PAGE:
The burden of poor and very poor mental well-being among patients with T2DM was demonstrated for all examined outcome variables. Even after adjusting for differences in social, health, and disease status, patients with poor and very poor mental well-being reported a greater number of health care practitioner visits, emergency room visits, and hospitalizations than patients with good mental well-being. Patients with very poor mental well-being also experienced the lowest work force participation. Interestingly, those with poor mental well-being experienced higher work force participation than those with good mental well-being. Demographic and socioeconomic characteristics may contribute to this difference. Those with good mental well-being were older, on average, than those with poor and very poor mental well-being. Older individuals have a higher likelihood of being retired from the workforce regardless of mental well-being status. In addition, those with poor mental well-being had lower educational levels and lower annual household incomes than those with good mental well-being. Those with poor mental well-being may have to work to survive financially, necessitating greater workforce participation. Those with very poor mental well-being have the lowest annual household income levels and the lowest levels of workforce participation. Regardless of financial need, those with very poor mental well-being may simply be unable to work or may be eligible for disability benefits to survive financially. Those with poor and very poor mental well-being who participated in the labor force experienced greater work productivity loss including greater absenteeism and presenteeism than those with good mental well-being. Displaying the greatest burden, patients with very poor mental well-being, who participated in the workforce, experienced even greater health care resource use and more pronounced work productivity loss than patients with poor mental well-being.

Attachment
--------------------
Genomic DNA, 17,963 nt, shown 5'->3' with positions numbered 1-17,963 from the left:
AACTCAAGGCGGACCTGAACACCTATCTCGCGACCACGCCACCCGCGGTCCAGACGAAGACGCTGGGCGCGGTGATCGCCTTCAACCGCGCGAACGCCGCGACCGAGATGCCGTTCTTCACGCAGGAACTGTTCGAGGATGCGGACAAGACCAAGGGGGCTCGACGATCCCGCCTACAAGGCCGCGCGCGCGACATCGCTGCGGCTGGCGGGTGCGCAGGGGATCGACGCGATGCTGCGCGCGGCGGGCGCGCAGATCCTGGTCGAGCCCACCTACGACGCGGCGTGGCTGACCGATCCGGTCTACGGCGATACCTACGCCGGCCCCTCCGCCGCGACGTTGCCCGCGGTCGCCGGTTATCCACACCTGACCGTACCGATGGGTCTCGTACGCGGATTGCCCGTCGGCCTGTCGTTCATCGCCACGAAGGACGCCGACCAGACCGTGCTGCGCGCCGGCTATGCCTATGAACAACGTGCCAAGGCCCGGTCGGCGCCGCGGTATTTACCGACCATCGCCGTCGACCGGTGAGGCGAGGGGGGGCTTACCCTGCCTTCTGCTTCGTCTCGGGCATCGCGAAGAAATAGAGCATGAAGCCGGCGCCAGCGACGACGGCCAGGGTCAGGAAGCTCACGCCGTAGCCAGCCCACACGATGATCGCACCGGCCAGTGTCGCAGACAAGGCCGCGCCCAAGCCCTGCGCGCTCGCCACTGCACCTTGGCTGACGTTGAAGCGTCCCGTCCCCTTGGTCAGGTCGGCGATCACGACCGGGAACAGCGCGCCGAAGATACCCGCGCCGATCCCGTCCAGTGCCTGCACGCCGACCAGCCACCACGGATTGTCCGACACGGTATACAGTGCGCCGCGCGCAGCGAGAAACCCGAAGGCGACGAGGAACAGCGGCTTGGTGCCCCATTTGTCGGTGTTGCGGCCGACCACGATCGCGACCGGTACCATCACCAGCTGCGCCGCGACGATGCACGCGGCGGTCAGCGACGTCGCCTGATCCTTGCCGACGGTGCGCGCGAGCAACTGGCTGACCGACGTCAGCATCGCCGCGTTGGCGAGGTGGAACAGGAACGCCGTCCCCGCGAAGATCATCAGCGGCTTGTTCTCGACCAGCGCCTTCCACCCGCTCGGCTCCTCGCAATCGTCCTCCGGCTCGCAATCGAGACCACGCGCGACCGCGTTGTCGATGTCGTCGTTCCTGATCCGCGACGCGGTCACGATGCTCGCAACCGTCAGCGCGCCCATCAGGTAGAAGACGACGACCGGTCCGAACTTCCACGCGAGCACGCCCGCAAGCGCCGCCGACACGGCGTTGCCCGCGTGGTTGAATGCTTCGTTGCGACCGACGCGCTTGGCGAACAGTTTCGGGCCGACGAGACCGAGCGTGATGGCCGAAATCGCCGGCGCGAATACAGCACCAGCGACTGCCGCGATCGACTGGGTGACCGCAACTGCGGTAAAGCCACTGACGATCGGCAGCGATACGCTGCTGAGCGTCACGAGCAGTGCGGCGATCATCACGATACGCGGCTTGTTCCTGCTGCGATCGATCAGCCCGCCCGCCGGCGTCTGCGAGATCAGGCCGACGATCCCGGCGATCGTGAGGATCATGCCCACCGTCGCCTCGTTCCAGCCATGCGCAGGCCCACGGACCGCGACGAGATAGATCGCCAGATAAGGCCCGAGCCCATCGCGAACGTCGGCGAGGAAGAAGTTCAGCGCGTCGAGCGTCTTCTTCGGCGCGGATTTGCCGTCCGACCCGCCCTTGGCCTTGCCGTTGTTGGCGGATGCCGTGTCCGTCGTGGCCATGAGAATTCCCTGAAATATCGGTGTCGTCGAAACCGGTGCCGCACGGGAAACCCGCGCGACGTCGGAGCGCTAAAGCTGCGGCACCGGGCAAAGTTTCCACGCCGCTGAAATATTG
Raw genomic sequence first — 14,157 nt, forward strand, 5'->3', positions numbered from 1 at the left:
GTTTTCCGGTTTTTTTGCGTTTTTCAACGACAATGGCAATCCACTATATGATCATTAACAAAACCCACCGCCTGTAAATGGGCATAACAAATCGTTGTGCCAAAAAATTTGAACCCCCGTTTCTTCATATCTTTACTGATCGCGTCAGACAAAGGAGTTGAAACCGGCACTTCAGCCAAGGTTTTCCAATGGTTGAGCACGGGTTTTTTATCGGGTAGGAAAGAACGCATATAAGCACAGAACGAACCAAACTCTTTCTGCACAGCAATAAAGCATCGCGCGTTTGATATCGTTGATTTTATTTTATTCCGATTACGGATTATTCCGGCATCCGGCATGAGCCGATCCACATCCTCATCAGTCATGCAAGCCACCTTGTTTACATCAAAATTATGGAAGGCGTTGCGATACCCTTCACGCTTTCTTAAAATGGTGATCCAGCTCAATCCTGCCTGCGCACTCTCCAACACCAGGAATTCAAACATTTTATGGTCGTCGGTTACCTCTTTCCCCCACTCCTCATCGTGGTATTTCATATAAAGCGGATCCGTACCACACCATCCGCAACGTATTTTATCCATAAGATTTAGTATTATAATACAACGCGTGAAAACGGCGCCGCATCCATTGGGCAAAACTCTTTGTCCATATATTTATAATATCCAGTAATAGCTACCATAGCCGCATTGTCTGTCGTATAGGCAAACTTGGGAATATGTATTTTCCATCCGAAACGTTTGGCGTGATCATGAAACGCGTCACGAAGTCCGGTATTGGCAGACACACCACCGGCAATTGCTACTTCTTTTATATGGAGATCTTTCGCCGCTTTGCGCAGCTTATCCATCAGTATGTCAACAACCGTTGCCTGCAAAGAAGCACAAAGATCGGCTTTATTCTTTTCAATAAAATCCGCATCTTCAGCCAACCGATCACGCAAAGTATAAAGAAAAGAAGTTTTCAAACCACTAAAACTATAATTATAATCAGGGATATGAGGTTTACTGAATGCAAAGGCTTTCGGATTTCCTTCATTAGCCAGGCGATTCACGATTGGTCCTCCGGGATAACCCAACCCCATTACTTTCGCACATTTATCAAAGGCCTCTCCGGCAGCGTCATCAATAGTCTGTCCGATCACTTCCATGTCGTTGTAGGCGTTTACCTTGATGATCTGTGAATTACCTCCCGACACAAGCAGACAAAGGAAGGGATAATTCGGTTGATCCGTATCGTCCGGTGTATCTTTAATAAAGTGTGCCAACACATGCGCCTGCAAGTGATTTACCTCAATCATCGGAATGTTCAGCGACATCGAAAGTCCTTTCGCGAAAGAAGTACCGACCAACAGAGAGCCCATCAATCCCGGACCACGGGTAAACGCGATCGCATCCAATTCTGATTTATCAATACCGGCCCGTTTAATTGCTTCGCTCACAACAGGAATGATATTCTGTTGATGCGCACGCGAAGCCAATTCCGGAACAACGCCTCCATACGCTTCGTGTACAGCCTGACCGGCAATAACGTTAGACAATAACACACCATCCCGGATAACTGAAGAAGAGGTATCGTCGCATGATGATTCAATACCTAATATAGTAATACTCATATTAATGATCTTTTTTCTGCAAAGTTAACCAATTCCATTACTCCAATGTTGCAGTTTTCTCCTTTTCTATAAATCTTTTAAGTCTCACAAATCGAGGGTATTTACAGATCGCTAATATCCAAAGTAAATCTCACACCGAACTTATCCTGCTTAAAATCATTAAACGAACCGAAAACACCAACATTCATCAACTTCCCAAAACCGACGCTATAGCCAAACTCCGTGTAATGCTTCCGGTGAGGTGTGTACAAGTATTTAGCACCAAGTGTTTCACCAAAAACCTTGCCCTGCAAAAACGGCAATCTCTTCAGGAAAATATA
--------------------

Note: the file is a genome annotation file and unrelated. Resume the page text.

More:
The study corroborates previous research by demonstrating that mental health has a substantial impact on health care resource use and work productivity among T2DM patients. Although we would expect this pattern to be consistent among those with T2DM, given the substantial burden already associated with T2DM, having poor and very poor mental well-being could exacerbate the negative effects. In particular, prior studies showed that patients with T2DM and depression had greater outpatient costs as well as a greater probability of having primary care, specialty care, inpatient care, emergency room visitation, and hospitalizations than patients with T2DM and no depression.5,23,40,41 Prior studies also showed that patients with T2DM and depression had greater odds of functional disability,18,21,22,42 and were more likely to miss at least 7 workdays in a given year,22 compared with patients with T2DM but no depression. It is important to note that 40.5% of those with poor and 30.9% of those with very poor mental well-being were actively participating in the labor force. It is very possible that the negative impact that mental well-being had on workplace performance may extend beyond what has been measured in this study. For instance, we are not capturing details about the circumstances of those not currently in the labor force.